Cover Story | November 2016
Hydro-rich states Karnataka, AP, Kerala reap benefits
Aditya Ravidran | Associate Consultant, Feedback Business Consulting Services Pvt Ltd
The distribution of monsoon this season has been the best in the last three years.
What is the impact of the recent monsoon on the various segments - generation, transmission and distribution - of the power sector, in general and why?
India´s hydro power generation capacity is mostly concentrated in the Himalayan regions, and these generating stations are fed from the glaciers. Due to this reason, the hydro power sector did not see a significant uptick at a country level as would be expected by many. At a state-level, however, many hydro-power rich states like Karnataka, Andhra Pradesh, Kerala etc., have benefitted.
On the other hand, the thermal power sector did see a significant change. Till a few years back, coal stocks at thermal power plants would be alarmingly low during the rainy season owing to reduced mining activity and low coal stock at pitheads. This year, there was sufficient coal stock at the power plants as well as the pitheads which averted the need for running these plants at lower PLFs.
The decent availability of power in the system meant that there were no untoward events like blackouts or load-shedding in the transmission and distribution network of the country.
Which of the generation sources like coal, gas, nuclear, solar and wind, that got affected or effected due to the monsoon and how?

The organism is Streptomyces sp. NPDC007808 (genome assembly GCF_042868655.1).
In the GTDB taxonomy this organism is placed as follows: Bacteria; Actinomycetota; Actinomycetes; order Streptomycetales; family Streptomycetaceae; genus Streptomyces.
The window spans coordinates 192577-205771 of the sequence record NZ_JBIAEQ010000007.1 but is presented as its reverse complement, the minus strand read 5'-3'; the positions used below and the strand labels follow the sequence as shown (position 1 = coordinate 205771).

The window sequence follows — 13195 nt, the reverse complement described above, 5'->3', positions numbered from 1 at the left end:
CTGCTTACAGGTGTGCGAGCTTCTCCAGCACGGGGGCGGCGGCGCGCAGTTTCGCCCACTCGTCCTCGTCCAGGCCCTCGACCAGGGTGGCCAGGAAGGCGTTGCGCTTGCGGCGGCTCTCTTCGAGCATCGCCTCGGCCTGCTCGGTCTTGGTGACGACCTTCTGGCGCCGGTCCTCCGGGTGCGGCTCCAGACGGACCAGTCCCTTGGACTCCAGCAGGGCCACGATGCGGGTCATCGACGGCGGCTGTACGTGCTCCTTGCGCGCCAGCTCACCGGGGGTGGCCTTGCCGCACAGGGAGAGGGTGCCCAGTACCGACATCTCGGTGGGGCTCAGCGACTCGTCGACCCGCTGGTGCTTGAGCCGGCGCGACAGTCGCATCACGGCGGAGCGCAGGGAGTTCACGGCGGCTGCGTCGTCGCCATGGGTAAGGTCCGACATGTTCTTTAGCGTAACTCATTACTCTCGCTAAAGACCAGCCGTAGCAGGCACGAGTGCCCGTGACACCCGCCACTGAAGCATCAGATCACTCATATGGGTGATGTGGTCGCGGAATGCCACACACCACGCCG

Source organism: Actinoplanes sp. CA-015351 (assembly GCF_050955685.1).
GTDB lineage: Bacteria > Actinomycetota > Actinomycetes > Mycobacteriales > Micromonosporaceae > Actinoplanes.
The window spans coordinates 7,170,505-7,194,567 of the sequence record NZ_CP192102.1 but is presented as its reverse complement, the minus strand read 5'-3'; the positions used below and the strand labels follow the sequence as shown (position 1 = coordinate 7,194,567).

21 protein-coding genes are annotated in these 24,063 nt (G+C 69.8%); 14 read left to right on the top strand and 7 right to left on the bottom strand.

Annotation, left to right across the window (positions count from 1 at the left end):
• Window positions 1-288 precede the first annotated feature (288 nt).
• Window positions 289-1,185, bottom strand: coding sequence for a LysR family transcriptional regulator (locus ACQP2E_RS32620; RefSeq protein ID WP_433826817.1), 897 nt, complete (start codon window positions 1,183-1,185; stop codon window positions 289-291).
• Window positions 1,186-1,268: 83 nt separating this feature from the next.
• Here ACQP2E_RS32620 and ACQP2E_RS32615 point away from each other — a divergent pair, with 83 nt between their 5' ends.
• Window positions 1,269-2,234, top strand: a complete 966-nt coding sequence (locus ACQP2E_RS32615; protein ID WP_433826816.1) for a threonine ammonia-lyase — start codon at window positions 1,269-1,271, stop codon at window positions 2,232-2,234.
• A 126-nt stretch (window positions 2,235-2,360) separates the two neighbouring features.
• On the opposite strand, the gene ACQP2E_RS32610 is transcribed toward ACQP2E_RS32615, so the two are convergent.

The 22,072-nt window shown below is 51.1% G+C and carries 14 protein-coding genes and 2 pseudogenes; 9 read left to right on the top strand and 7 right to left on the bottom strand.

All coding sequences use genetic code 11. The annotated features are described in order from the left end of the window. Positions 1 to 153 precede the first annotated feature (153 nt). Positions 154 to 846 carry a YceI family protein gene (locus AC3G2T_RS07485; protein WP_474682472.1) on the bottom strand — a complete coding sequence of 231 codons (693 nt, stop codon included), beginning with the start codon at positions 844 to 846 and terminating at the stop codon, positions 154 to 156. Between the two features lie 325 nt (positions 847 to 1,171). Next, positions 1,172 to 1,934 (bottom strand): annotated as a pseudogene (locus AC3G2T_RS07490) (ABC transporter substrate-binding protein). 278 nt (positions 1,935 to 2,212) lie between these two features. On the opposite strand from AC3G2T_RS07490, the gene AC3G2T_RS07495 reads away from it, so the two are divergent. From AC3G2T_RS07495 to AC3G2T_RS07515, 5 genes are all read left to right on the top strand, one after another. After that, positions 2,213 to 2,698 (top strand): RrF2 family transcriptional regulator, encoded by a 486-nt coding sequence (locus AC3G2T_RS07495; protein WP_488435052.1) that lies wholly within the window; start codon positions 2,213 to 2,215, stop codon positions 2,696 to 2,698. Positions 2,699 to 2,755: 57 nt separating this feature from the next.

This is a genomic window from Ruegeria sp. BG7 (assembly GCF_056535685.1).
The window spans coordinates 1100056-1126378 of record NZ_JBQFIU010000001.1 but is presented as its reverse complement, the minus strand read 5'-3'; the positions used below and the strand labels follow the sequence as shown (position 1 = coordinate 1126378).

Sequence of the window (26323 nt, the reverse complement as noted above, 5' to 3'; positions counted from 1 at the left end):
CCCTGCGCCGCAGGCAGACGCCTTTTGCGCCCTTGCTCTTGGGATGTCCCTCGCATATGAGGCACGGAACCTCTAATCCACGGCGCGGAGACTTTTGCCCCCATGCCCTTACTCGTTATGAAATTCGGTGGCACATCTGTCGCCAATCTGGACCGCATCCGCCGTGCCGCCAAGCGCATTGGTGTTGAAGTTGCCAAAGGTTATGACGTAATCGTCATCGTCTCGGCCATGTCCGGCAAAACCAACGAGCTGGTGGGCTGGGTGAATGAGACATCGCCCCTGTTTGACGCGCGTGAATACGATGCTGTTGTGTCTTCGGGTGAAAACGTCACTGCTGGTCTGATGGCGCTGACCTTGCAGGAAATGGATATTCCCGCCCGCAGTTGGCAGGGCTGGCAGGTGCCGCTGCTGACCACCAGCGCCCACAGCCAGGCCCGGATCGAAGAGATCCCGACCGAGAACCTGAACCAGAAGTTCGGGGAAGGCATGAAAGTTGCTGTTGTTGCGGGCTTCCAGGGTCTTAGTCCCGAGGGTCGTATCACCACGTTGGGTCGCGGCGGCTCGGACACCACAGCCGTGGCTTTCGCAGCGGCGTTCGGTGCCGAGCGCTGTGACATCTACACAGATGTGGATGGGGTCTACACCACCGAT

Coal-based thermal power generation did not face any stress from low coal stock as it used to in the past. These plants were able to run free of any hiccups. (Renew) On the renewable side, solar power generation has seen a dip due to the unfavourable circumstances like prolonged cloud-cover brought by the weather. This has been compensated by the increased generation from wind energy systems, particularly in the southern states of Tamil Nadu, Karnataka and Andhra Pradesh. (due to higher wind speeds during the monsoon.)
What is its impact of the recent monsoon on specific segments like diesel engines and gensets, pumps and pumping systems, batteries and inverters, EPC contractors and operation and maintenance operations and how it will affect the companies in these segments?
(Details of/brief on case examples/studies are welcome) Sales of diesel engines, inverters and batteries picks up with the progress of summer and continues throughout the rainy season. This is because of the fact that the frequency of power outages tend to be more during these seasons owing to load-shedding in summers and technical outages (line faults and circuit tripping) in the rainy seasons.
On the other hand, a better spread of monsoon meant that there was reduced dependence on irrigation facilities, pumps and pumping systems during this Kharif season.
The rural economy is expected to turnaround in a few months creating more demand for products and services. How that is expected to increase demand for various power products and services?
A better monsoon is sure expected to result in a better crop yield, and this would bring more disposable income to the rural agrarian households. This means that there would be an economic boom in the rural sector with an increased demand for products and services. A part of this investment would also go into the farm equipment sector, creating more demand for latest technologies like energy efficient pumps and solar pumpsets.